LOS ANGELES—More than 2 million California teenagers drink at least one sugary beverage daily, and nearly 50% eat fast food twice a week, according to a new policy brief conducted by the UCLA Center for Health Policy Research.
Researchers used the 2007 California Health Interview Survey and the business database InfoUSA to calculate the Home and School Retail Food Environment Index, which measured the ratio of less healthy food outlets to the number of healthier outlets surrounding the homes and schools of California teens, and compared that measurement to teen fast-food consumption.
They found the average California teen has more than seven times as many fast-food outlets near home and school as healthier food outlets. Teens in more unhealthy neighborhoods were 17% more likely to drink soda every day and 18% more likely to eat fast food at least twice a week than their peers in healthier neighborhoods.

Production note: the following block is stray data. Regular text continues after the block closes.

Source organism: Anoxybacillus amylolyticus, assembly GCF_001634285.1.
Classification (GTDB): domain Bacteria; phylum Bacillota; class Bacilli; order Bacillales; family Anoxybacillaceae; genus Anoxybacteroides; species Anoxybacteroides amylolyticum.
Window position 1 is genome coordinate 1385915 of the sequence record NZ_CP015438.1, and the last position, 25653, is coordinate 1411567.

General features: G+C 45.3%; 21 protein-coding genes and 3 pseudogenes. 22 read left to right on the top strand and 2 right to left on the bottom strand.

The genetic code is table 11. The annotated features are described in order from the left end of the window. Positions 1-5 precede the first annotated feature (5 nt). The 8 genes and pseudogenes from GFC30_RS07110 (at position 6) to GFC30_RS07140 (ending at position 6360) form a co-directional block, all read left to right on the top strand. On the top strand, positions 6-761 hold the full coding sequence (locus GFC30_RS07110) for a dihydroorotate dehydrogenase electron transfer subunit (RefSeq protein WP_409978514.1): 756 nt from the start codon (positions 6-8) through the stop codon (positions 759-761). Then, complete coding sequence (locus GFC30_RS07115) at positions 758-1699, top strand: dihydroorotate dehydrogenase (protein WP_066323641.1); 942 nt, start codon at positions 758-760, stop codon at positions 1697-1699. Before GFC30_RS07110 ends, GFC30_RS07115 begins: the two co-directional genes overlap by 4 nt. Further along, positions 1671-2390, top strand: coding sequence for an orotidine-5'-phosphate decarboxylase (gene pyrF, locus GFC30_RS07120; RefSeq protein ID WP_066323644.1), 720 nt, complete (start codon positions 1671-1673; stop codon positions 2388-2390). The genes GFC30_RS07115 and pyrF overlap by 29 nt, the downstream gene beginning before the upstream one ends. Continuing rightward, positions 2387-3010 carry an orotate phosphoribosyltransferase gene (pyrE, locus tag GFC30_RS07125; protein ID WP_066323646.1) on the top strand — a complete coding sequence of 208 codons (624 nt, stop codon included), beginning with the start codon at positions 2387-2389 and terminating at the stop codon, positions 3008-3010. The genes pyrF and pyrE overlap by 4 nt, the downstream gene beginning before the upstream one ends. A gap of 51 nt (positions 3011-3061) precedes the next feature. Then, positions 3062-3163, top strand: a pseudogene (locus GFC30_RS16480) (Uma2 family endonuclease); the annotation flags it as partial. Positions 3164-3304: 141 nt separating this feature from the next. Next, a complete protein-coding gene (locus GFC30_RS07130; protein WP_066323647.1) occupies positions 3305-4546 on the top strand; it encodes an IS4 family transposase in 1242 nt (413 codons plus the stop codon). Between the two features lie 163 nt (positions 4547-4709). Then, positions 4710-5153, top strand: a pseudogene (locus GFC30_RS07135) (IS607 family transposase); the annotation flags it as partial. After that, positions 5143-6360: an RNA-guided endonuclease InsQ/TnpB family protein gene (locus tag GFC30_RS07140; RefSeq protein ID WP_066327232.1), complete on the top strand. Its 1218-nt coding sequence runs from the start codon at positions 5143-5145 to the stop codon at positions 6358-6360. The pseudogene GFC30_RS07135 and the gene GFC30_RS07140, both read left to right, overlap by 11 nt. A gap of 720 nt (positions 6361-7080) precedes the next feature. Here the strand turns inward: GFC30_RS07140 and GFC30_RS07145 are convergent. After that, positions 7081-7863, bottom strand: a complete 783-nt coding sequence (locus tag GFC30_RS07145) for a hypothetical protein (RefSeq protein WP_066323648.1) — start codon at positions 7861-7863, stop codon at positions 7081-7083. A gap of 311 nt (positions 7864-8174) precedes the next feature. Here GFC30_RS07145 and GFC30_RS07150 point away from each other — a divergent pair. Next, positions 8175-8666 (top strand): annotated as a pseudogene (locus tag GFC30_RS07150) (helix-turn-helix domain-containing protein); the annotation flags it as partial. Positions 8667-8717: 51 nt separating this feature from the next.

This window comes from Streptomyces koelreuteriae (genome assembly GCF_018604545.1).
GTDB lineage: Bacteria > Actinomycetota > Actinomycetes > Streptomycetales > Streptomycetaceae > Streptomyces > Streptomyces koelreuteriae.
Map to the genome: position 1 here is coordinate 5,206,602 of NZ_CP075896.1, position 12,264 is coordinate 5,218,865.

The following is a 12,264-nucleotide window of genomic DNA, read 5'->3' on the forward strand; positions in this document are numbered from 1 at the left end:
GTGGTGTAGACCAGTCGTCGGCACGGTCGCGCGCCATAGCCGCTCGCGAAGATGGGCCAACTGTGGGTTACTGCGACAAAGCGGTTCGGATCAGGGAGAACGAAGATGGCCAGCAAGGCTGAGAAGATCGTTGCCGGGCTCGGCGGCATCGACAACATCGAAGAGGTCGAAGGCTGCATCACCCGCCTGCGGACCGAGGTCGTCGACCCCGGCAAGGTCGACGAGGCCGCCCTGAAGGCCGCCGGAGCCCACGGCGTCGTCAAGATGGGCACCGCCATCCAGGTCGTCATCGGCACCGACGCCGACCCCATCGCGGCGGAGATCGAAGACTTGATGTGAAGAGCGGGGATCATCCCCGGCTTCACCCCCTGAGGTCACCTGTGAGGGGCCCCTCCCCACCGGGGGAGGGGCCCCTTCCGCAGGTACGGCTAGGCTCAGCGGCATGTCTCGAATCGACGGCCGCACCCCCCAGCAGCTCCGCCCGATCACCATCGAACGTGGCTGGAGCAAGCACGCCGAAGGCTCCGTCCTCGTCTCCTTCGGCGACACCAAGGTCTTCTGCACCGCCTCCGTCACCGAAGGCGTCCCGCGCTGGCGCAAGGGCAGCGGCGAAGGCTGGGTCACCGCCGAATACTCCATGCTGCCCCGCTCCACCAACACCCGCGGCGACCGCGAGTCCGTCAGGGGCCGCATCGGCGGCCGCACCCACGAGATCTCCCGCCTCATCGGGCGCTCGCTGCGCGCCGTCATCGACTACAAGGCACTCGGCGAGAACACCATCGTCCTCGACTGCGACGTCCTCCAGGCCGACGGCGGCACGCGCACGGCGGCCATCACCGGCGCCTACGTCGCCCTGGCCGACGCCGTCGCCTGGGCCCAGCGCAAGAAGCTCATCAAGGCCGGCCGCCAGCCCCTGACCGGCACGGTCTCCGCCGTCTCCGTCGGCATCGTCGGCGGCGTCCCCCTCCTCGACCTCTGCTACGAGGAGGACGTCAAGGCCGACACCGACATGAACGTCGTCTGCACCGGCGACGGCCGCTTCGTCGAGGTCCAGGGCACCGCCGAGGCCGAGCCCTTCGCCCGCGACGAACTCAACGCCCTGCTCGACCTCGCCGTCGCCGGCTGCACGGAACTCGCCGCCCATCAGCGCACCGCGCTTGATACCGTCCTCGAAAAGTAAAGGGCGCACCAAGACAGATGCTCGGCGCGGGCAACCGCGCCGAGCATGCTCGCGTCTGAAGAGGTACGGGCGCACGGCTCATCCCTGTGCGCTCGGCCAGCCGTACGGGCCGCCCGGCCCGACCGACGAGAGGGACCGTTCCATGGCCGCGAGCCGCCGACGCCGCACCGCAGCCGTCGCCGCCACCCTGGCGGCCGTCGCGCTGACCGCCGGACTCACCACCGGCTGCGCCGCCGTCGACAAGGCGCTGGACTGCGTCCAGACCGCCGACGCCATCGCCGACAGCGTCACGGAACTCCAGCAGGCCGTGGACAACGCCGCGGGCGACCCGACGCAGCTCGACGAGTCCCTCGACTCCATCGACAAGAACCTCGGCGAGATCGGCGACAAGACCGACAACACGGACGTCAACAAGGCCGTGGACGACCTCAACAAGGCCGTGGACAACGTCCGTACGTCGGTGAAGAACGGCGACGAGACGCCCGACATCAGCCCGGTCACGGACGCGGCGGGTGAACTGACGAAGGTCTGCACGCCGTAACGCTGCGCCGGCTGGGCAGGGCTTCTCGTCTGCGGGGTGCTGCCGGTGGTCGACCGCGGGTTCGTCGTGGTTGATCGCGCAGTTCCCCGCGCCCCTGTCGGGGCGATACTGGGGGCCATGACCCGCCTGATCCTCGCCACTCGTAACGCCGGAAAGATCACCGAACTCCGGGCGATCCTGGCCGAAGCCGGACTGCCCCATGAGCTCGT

"You are what you eat. You are, also, where you live," said Susan Babey, a study co-author and a senior research scientist at the center. "And if you live in a place where there's a fast-food restaurant or convenience store on every block, with few healthier alternatives, you are likely to eat more junk."
Data showed that few counties, whether rural or urban, were immune from the unhealthy effects of junk-food outlet density. In San Benito, Sutter, Merced and Fresno counties, more than 70% of teens consume at least one soda per day. In Tulare, Riverside, Ventura and Kern counties, more than 55% of teens eat fast food at least twice a week. In total, 13 counties across California had Home and School Retail Food Environment Index scores of more than 8 points—an indication of a relatively unhealthy food environment.
"It is a travesty that our kids have better access to liquor stores and other unhealthy food outlets than a grocery store," said Robert K. Ross, M.D., president and CEO of the California Endowment, which funded the study. "We have put our children and youth in harm's way, and they are paying the price for our carelessness. If nothing is done, this will be the first generation to live shorter lives than their parents."